Under the balancing approach, the court balances “the positions of the parties, the significance of their interests, and the relative burdens that will be imposed by differing resolutions[,] including in particular the ‘two aspects of procreational autonomy—the right to procreate and the right to avoid procreation.’” Id. at 40, quoting Davis v. Davis, 842 S.W. 2d 588, 597 (Tenn. 1992) (internal citations omitted).  Summarizing nearly 60 pages of discussion that followed, the Court announced: 

[W]e hold that if, upon dissolution of their marriage or partnership, the parties cannot reach agreement about what to do with any remaining pre-embryos that were cryopreserved during their relationship, our courts should first “look[] to the preference of the progenitors” in any prior agreement expressing their intent. In the absence of an express agreement, courts should seek to balance the competing interests under the following factors: (1) the intended use of the frozen pre-embryos by the party seeking to preserve them; (2) the reasonable ability of a party seeking implantation to have children through other means; (3) the parties’ original reasons for undergoing IVF, which may favor preservation over disposition; (4) the potential burden on the party seeking to avoid becoming a genetic parent; (5) either party’s bad faith and attempt to use the frozen pre-embryo as leverage in the divorce proceeding; and (6) other considerations relevant to the parties’ unique situation.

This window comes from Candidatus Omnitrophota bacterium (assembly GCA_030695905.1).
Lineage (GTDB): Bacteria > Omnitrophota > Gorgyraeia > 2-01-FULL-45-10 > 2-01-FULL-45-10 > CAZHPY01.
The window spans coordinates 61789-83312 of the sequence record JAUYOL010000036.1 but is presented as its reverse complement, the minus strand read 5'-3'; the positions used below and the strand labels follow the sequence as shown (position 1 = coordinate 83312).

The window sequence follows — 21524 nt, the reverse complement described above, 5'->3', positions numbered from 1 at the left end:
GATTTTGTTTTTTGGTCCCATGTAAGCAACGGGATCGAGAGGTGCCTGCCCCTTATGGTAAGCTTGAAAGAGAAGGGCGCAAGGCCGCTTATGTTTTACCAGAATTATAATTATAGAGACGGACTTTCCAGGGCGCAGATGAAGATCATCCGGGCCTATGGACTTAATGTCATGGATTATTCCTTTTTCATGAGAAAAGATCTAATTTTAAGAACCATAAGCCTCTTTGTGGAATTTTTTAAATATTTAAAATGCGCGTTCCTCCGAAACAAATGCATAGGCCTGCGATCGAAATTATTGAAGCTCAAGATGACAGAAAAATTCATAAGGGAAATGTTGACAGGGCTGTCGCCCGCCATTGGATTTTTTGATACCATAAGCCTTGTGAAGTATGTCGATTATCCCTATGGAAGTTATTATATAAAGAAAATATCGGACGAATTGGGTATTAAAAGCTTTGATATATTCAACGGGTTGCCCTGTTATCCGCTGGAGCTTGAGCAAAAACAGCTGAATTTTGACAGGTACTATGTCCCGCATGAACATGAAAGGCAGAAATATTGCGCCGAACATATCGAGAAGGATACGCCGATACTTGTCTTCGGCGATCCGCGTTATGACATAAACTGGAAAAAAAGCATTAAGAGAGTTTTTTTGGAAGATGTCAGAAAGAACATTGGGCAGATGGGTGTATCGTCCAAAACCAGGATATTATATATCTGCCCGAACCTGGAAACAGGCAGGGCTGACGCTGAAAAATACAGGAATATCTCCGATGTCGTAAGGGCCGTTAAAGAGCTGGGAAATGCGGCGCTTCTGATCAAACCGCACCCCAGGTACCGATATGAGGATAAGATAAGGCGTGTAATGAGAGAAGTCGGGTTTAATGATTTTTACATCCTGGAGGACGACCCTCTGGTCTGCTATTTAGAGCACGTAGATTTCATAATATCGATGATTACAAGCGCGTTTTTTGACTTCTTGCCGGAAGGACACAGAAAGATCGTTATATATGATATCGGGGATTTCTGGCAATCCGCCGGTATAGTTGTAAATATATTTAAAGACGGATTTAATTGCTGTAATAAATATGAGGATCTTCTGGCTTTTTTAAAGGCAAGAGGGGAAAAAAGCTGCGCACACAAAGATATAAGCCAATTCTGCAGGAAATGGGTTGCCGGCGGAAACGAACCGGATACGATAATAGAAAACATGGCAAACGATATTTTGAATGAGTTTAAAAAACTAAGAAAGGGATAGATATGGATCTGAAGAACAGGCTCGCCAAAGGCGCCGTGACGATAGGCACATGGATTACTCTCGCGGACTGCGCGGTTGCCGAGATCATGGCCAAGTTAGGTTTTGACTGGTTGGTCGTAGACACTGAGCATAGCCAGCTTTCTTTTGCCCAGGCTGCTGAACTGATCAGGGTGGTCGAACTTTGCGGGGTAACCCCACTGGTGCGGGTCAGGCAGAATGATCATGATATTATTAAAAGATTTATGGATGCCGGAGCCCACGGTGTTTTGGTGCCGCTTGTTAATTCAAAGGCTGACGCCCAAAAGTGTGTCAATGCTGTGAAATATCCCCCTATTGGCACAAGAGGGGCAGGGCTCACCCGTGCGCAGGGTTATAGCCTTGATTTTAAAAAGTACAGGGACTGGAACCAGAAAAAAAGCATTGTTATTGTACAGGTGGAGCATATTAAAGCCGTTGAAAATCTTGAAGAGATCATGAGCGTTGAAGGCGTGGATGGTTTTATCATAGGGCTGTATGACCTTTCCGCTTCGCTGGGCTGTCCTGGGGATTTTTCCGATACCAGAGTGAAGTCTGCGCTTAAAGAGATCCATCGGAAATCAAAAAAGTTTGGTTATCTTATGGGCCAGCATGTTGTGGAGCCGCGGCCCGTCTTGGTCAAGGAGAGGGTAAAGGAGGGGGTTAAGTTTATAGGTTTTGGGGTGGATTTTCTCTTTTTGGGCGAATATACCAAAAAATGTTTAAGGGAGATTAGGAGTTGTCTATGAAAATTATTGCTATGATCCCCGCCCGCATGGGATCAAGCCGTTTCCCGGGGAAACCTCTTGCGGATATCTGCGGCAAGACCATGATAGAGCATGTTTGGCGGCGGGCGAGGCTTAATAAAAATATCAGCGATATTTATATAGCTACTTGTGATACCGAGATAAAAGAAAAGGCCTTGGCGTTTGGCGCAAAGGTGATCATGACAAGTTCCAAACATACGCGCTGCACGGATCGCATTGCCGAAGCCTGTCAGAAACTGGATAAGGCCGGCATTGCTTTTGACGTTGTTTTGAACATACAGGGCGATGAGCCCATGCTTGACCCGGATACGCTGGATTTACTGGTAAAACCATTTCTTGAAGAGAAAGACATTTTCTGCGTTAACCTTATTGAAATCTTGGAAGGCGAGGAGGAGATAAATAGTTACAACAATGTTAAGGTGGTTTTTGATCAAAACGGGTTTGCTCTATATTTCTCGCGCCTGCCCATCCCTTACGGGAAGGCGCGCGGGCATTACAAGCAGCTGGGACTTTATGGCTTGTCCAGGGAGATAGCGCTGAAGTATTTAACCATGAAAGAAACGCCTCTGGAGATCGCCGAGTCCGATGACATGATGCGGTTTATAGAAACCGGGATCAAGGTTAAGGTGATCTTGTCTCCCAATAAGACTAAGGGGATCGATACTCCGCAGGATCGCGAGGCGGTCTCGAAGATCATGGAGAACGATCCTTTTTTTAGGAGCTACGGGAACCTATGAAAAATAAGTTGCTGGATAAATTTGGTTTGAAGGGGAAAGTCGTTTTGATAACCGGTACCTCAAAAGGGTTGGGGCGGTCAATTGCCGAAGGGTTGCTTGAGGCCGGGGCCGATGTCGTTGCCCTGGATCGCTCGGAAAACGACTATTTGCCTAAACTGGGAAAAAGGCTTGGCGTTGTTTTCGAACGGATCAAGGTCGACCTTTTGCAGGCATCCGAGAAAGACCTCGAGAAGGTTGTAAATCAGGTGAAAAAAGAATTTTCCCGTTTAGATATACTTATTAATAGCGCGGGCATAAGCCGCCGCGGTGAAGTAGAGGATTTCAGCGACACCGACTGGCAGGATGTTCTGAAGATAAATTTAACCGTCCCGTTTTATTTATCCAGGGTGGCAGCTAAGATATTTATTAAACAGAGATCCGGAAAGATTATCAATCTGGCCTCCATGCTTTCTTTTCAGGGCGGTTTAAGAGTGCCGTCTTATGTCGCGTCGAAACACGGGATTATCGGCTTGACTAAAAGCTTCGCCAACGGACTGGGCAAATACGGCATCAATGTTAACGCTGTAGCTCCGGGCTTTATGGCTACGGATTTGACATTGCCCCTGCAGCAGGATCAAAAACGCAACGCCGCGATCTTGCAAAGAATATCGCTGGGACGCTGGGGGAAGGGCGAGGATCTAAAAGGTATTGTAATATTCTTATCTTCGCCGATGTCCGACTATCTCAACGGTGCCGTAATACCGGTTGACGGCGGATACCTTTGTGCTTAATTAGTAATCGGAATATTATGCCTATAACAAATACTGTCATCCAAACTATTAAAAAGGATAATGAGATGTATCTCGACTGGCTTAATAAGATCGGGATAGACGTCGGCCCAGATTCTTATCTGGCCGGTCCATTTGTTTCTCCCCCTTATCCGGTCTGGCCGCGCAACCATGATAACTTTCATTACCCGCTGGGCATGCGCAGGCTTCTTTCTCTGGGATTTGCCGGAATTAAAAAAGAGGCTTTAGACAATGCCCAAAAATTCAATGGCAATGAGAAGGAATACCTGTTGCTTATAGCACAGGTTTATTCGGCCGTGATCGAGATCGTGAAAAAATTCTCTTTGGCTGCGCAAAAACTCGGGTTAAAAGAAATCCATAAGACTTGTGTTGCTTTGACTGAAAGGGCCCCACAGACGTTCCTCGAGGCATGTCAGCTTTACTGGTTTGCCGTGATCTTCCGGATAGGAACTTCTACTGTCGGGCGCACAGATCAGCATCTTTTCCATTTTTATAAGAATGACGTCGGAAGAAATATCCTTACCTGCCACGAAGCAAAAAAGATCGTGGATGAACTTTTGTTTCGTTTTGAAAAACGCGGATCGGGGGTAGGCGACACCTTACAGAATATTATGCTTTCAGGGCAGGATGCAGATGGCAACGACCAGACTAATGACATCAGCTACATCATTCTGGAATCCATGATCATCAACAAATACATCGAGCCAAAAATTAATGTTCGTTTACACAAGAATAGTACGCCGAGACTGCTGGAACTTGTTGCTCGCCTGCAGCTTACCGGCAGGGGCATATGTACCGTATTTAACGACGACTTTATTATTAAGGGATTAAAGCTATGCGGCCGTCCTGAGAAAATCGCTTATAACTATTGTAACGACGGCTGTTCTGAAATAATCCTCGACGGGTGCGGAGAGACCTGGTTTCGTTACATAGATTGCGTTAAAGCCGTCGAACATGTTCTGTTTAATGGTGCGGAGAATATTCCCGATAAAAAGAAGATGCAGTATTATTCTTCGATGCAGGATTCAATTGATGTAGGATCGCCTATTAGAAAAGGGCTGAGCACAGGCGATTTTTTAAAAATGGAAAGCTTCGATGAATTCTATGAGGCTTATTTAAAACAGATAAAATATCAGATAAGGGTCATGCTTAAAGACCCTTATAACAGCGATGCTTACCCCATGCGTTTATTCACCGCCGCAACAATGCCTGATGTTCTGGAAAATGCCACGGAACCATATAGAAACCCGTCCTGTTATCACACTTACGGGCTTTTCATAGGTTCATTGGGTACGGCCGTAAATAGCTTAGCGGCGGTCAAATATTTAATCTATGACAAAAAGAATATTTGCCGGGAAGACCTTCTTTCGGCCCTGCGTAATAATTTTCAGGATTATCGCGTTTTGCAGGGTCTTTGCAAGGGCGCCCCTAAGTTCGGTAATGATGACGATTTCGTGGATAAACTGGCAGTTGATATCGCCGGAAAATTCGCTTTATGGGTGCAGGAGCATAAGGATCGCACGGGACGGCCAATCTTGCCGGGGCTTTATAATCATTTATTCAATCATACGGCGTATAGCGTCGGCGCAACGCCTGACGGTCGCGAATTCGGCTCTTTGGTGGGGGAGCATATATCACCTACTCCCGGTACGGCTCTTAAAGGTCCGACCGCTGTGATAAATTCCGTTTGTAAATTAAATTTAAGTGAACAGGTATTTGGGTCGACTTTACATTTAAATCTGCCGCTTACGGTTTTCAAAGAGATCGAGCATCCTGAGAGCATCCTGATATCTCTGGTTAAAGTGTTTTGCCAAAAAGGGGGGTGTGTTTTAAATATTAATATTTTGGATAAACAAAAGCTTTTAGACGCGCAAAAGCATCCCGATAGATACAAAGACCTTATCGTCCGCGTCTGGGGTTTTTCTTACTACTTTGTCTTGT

Id. at 3 (citations omitted).

In addition to listing the factors to be balanced, the Court mentioned several that should not enter the equation, such as financial differences among the parties, the number of existing children, or the presence of alternatives (such as adoption) available to the party seeking to become a genetic parent. Id. at 4.

The Court took time to analyze many foreign cases that illustrate how the factors should be applied under the balancing test, perhaps anticipating that this is how most of these cases will be resolved. The primacy of the contractual approach, however, is expressly designed to avoid this and places a premium on pre-fertilization planning. Attorneys who advise fertility clinics and their patients should be sure to put this difficult subject on their list of discussion items for patients and clients considering IVF.